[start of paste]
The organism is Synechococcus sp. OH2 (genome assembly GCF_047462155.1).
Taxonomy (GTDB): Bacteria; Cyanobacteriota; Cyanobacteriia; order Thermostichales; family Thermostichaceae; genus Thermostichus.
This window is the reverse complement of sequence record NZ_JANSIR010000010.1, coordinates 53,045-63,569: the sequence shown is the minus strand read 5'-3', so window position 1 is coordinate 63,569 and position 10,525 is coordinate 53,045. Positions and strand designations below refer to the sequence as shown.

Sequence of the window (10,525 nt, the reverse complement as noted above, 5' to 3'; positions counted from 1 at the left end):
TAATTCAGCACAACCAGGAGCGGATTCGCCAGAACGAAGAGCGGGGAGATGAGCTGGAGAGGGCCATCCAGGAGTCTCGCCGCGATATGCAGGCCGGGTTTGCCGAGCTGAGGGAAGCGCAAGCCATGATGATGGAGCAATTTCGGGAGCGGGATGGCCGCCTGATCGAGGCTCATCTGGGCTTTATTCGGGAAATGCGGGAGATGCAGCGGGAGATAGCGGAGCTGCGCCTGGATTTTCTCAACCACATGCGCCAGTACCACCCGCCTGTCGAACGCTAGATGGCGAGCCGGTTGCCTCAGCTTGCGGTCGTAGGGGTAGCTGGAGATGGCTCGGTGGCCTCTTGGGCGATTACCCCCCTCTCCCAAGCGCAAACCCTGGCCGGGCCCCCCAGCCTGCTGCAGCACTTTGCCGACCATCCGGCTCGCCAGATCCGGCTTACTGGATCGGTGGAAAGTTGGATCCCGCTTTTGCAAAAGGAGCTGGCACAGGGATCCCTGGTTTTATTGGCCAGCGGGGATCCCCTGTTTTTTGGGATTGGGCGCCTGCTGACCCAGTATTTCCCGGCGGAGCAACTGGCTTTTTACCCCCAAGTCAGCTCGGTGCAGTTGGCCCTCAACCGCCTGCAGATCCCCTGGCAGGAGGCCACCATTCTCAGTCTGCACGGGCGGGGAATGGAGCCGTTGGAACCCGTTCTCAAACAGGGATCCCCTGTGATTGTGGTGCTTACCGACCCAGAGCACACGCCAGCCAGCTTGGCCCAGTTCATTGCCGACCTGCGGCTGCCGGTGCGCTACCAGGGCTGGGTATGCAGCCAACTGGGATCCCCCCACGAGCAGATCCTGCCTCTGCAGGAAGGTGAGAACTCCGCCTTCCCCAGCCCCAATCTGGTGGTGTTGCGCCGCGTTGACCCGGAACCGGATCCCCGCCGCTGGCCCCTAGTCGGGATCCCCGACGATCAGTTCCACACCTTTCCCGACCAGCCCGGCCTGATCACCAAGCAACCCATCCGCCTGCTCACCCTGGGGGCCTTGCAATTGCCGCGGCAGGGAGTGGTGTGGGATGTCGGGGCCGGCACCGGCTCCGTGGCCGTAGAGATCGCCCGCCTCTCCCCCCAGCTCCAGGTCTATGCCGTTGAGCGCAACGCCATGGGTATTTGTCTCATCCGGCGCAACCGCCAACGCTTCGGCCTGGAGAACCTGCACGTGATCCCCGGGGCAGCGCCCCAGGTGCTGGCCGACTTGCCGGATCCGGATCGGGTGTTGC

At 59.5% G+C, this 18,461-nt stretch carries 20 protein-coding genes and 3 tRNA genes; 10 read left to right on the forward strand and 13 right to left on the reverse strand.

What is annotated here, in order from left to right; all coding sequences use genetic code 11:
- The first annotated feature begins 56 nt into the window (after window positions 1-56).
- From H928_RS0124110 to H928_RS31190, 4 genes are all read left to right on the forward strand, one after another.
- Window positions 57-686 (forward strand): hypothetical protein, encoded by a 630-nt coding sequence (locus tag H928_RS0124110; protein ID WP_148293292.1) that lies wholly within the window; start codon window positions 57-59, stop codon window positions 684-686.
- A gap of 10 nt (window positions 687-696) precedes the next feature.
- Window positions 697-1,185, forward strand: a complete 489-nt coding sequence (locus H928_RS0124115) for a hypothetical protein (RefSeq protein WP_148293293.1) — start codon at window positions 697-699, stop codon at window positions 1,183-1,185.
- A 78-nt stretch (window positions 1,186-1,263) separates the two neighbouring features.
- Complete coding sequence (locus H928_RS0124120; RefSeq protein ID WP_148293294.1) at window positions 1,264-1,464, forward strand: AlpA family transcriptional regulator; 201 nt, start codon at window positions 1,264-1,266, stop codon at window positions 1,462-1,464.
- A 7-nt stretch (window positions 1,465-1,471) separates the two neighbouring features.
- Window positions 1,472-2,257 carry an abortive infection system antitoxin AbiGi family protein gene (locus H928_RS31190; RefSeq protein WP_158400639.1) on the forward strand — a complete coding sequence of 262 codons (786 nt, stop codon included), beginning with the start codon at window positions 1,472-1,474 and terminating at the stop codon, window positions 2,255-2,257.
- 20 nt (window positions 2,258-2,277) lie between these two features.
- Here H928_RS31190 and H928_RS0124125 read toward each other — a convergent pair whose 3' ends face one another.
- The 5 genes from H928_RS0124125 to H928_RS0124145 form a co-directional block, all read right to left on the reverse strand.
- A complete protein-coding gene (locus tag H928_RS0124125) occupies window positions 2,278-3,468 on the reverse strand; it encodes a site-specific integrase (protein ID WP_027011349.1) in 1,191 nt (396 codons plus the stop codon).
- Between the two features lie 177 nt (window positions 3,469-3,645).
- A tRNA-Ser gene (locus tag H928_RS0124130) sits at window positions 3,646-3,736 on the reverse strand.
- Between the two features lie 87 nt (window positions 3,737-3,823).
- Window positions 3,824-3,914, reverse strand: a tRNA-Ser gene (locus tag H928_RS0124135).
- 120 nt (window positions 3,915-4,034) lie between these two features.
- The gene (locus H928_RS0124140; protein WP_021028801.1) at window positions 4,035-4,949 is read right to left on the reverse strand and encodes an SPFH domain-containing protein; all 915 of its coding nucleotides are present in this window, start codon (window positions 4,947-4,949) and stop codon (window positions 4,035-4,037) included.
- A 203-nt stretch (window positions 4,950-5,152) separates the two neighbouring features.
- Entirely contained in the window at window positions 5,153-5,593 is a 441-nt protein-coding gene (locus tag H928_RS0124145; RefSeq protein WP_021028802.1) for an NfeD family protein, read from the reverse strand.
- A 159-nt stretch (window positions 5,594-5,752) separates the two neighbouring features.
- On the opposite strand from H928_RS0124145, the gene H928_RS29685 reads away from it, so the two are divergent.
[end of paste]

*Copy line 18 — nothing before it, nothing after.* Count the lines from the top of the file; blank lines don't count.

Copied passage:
- Here H928_RS31190 and H928_RS0124125 read toward each other — a convergent pair whose 3' ends face one another.